THROOP -- The future doesn't look so bright for a publishing warehouse in Lackawanna County.
Shutting down the Harper Collins warehouse in Throop is part of the company's plans to scale back operations and lay off some 200 workers.
Harper Collins was once a book publishing giant in the U.S. Its warehouse in the Keystone Industrial Park in Throop is one of its last large facilities. But, corporate officials announced this week that Harper Collins has been hit hard by the growth of e-books and as a cost-saving measure, part of the facility in Throop will shut down next year.
For decades, Harper Collins Publishing sent mostly school books all around the world from a warehouse in the Keystone Industrial Park in Throop. But, as the company says it's getting fewer shipment orders, its shipping will soon be handled by another company, and many of the jobs here will be lost.
"It was home, it had become home for a lot of us. So, it's sad, and to take another hit like this in this area, it's bad," said Mary Zayac, a former Harper Collins employee.
Zayac recently retired from Harper Collins. She worked in the warehouse for 19 years. She was saddened, but not surprised, to hear that many of her former co-workers will lose their jobs.
Zayac believes the layoffs are a way for Harper Collins to stay afloat while the book market is changing.
"I just hope that there's something they can salvage of it. They'll have New York and they'll have News Corp. But, that's not here so I don't know what it can do for this area," added Zayac.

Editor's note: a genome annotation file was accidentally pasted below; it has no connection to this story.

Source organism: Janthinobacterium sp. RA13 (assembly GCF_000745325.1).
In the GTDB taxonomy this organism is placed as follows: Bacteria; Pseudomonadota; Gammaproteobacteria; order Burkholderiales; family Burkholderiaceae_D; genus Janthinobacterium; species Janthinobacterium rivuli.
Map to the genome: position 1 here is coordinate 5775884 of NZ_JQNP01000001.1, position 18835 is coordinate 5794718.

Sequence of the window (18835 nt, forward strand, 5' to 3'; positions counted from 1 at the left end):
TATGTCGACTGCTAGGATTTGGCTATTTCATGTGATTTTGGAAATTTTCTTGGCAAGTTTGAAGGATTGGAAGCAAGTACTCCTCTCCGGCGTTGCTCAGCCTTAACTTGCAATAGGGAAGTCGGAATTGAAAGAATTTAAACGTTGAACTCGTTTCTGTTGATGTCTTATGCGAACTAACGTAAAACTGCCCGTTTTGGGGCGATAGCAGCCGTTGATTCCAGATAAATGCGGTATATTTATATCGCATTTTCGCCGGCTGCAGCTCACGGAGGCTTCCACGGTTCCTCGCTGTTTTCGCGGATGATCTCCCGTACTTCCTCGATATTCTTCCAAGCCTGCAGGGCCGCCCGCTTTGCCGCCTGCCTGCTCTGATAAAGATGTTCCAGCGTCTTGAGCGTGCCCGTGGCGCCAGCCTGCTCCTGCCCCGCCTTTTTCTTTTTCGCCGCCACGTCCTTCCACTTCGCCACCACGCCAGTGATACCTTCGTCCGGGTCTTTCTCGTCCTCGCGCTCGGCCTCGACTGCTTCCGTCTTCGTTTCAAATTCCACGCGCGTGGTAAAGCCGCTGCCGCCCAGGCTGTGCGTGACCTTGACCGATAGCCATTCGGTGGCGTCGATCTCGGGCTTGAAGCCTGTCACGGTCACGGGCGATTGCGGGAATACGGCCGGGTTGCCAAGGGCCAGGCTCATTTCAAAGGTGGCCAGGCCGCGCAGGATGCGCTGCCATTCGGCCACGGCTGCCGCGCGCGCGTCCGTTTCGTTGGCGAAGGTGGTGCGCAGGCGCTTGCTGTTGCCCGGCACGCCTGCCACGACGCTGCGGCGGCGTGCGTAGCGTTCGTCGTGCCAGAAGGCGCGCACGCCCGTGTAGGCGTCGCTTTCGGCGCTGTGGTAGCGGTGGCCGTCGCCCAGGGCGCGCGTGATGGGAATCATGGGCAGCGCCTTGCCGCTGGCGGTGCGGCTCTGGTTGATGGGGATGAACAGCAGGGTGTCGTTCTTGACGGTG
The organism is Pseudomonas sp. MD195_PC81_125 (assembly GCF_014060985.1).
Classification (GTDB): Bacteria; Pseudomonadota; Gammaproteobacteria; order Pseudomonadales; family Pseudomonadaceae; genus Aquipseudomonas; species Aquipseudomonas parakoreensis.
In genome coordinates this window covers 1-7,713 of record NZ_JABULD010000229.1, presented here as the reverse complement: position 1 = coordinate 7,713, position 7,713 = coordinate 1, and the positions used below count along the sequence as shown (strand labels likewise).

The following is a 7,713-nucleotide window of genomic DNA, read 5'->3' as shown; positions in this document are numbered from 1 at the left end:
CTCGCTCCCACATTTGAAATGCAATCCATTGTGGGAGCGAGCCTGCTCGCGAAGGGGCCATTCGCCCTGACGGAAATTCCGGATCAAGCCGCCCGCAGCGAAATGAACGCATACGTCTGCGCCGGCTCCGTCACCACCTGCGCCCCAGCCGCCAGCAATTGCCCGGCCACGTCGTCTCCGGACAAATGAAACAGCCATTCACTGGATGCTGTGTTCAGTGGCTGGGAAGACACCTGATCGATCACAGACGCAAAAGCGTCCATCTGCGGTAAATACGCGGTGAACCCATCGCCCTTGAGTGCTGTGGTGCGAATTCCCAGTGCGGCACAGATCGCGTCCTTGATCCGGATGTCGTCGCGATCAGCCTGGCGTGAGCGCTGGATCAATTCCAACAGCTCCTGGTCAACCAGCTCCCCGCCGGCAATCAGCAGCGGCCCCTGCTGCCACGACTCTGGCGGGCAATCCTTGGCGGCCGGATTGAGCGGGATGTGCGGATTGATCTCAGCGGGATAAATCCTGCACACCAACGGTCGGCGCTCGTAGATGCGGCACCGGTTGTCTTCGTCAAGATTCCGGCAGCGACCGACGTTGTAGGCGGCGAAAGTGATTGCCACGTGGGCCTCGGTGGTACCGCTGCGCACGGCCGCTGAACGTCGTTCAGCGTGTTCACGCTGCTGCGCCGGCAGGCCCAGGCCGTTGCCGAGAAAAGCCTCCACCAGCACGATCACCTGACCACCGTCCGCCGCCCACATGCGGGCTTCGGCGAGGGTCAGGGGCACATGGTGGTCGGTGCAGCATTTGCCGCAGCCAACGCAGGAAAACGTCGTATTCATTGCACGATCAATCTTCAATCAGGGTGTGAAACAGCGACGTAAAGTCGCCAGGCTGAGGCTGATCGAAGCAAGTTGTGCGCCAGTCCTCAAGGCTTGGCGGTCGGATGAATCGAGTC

The Throop facility is one of only two Harper Collins distribution centers left in the U.S. But, corporate officials say come next summer Harper Collins won't ship any of its own books anymore.
Harper Collins blames the advent of e-books for the company's decline. Its distribution will now be handled by another struggling publishing company, RR Donnelley.
But, many people in Lackawanna County wish the jobs were staying here.
"There's aren't so many jobs, people are needing jobs in the area and they're going to get rid of 200 or some jobs. That's a big chunk," said Ashley McGavitt of Pittston.
"The printed text is going by the wayside, it's unfortunate, and it's costing these people jobs," added Mike Quinn of Lake Ariel.
Harper Collins says the warehouse will close sometime next summer. But, some employees will still work in Throop. The company's IT, sales, and customer support departments will still be housed in the building.